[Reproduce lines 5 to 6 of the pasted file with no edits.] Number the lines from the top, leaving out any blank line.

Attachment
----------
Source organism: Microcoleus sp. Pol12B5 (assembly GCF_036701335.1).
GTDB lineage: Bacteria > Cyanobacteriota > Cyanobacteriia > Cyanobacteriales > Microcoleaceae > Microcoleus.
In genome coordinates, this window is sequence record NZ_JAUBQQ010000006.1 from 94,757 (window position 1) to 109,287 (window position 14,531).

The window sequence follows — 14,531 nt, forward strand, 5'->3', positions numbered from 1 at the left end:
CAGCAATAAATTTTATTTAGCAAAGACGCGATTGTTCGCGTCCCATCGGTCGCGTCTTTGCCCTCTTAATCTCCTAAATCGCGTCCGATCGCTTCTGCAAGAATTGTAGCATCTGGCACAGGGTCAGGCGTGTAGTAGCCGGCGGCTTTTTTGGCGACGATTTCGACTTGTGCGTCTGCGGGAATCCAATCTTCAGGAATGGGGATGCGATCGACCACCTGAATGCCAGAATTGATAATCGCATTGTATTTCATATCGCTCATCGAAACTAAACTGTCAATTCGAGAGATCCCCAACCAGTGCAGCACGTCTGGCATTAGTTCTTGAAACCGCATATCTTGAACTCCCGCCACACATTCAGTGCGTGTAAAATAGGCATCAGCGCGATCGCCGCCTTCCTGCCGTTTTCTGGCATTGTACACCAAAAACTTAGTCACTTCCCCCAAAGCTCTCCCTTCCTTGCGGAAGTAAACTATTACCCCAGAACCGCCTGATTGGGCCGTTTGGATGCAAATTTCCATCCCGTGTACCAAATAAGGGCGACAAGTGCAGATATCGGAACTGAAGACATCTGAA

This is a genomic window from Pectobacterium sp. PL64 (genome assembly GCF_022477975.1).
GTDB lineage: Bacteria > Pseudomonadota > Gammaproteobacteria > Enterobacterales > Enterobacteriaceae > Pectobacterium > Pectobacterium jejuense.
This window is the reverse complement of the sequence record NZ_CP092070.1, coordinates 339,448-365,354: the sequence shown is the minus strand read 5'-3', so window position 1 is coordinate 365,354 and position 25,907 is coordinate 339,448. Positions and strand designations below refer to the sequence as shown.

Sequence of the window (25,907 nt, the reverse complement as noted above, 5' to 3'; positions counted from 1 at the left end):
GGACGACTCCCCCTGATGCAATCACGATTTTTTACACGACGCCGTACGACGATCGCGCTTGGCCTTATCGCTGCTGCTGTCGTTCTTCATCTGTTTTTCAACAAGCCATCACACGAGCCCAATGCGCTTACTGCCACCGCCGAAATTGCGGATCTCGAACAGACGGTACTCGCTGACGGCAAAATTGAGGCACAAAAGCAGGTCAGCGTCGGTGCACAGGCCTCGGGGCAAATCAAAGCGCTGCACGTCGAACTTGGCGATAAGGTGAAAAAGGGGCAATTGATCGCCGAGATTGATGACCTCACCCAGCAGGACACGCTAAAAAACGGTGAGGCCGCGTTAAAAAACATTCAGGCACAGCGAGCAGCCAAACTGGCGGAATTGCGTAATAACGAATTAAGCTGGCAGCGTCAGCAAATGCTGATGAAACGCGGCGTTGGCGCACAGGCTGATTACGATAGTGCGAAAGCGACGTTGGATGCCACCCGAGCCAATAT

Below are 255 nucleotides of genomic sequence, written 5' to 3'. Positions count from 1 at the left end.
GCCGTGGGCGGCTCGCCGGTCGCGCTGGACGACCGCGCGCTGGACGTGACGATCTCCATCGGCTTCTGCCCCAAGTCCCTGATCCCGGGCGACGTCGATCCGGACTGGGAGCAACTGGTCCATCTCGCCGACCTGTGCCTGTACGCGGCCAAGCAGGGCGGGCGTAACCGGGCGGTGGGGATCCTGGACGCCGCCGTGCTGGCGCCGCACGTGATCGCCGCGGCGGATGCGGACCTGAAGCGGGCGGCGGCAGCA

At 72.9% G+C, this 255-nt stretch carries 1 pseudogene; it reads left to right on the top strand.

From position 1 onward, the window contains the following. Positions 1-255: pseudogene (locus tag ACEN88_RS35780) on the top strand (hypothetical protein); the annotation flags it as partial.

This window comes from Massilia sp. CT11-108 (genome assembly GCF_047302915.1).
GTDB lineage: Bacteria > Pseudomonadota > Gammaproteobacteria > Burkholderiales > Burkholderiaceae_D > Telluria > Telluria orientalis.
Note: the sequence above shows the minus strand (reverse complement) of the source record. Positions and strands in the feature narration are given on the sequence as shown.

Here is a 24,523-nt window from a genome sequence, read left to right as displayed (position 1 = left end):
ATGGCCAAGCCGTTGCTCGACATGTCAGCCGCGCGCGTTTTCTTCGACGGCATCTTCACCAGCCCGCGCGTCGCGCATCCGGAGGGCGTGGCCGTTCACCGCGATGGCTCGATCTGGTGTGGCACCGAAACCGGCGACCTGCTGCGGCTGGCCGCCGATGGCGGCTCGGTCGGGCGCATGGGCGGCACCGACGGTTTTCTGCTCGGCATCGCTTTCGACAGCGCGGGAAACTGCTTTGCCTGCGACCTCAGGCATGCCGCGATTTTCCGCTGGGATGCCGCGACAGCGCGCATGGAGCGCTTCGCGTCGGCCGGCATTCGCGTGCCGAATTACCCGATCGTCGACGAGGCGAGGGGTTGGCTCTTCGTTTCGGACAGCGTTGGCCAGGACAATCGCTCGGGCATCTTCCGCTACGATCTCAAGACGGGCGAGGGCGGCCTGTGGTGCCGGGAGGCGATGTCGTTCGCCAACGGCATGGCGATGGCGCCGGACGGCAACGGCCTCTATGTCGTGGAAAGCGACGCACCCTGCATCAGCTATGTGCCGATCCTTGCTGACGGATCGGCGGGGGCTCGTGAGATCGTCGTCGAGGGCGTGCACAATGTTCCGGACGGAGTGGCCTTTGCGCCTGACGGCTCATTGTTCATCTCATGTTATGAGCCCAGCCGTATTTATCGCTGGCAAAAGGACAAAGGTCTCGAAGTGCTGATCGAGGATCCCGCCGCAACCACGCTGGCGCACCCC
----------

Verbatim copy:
CAGCAATAAATTTTATTTAGCAAAGACGCGATTGTTCGCGTCCCATCGGTCGCGTCTTTGCCCTCTTAATCTCCTAAATCGCGTCCGATCGCTTCTGCAAGAATTGTAGCATCTGGCACAGGGTCAGGCGTGTAGTAGCCGGCGGCTTTTTTGGCGACGATTTCGACTTGTGCGTCTGCGGGAATCCAATCTTCAGGAATGGGGATGCGATCGACCACCTGAATGCCAGAATTGATAATCGCATTGTATTTCATATCGCTCATCGAAACTAAACTGTCAATTCGAGAGATCCCCAACCAGTGCAGCACGTCTGGCATTAGTTCTTGAAACCGCATATCTTGAACTCCCGCCACACATTCAGTGCGTGTAAAATAGGCATCAGCGCGATCGCCGCCTTCCTGCCGTTTTCTGGCATTGTACACCAAAAACTTAGTCACTTCCCCCAAAGCTCTCCCTTCCTTGCGGAAGTAAACTATTACCCCAGAACCGCCTGATTGGGCCGTTTGGATGCAAATTTCCATCCCGTGTACCAAATAAGGGCGACAAGTGCAGATATCGGAACTGAAGACATCTGAA

This is a genomic window from Pectobacterium sp. PL64 (genome assembly GCF_022477975.1).